“Food is the most universal language of design”*

At the most basic level, designers reconfigure objects to bring out their aesthetic, utilitarian, and/or meaningful qualities. These objects, more often than not, are for necessary, everyday use and nothing is more necessary than food, nothing more everyday than Jell-O.

Yes, Jell-O. What was once a dessert of jiggling, artful decadence has now been rendered flat or at most, a wiggling cube on a Styrofoam tray at the end of a buffet line to be picked up by some nostalgic lunch patron. This isn’t good enough for an American icon!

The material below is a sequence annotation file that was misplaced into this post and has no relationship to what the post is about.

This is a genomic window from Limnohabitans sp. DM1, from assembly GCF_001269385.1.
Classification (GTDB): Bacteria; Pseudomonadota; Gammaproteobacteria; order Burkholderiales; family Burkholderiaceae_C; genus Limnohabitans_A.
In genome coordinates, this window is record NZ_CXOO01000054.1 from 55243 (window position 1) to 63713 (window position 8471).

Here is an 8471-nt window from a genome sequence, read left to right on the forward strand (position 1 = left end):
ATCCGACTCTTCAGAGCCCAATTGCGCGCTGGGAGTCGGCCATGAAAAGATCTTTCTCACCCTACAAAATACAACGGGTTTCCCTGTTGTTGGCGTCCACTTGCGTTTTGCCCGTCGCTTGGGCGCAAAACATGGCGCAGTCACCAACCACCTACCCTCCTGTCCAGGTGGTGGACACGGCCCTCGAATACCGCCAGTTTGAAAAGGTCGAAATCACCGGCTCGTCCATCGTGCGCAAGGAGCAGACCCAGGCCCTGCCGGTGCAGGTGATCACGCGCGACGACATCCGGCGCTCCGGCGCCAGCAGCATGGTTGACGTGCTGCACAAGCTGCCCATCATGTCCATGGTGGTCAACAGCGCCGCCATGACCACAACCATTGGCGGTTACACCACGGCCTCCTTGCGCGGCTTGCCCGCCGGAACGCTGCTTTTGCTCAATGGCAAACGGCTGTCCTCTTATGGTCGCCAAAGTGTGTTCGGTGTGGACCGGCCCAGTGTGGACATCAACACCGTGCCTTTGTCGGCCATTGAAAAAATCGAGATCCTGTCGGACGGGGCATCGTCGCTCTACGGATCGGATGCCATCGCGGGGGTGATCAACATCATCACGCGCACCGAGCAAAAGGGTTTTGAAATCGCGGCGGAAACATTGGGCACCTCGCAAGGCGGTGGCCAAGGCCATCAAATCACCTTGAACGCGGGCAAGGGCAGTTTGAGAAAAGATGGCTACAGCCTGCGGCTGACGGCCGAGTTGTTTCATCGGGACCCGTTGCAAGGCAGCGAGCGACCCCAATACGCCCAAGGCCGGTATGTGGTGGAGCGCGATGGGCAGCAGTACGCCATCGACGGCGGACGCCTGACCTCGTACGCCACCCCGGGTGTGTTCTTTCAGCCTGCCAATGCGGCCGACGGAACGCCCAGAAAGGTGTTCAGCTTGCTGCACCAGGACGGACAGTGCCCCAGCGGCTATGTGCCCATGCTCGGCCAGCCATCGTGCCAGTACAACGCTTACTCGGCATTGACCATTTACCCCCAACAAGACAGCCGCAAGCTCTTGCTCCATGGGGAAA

In these somber times of restraint, of reigning in and reallocating, we need a resurgence of steady wobble that won’t let us down. In short, it’s time for a comeback of the Jell-O proportions of old: soaring heights, strange colors, object suspension! Jell-O is the perfect medium for design reinvention given its versatility, economy, and availability. To this end, we are asking designers to take Jell-O out of the cafeteria and break the mold, as it were, on Jell-O molds.

Paola Antonelli, introduction to 1:1 Martí Guixé, ed. Ed van Hinte (Rotterdam: 010 Publishers, 2002). Ms. Antonelli is the Senior Curator of Architecture and Design at the Museum of Modern Art in New York.


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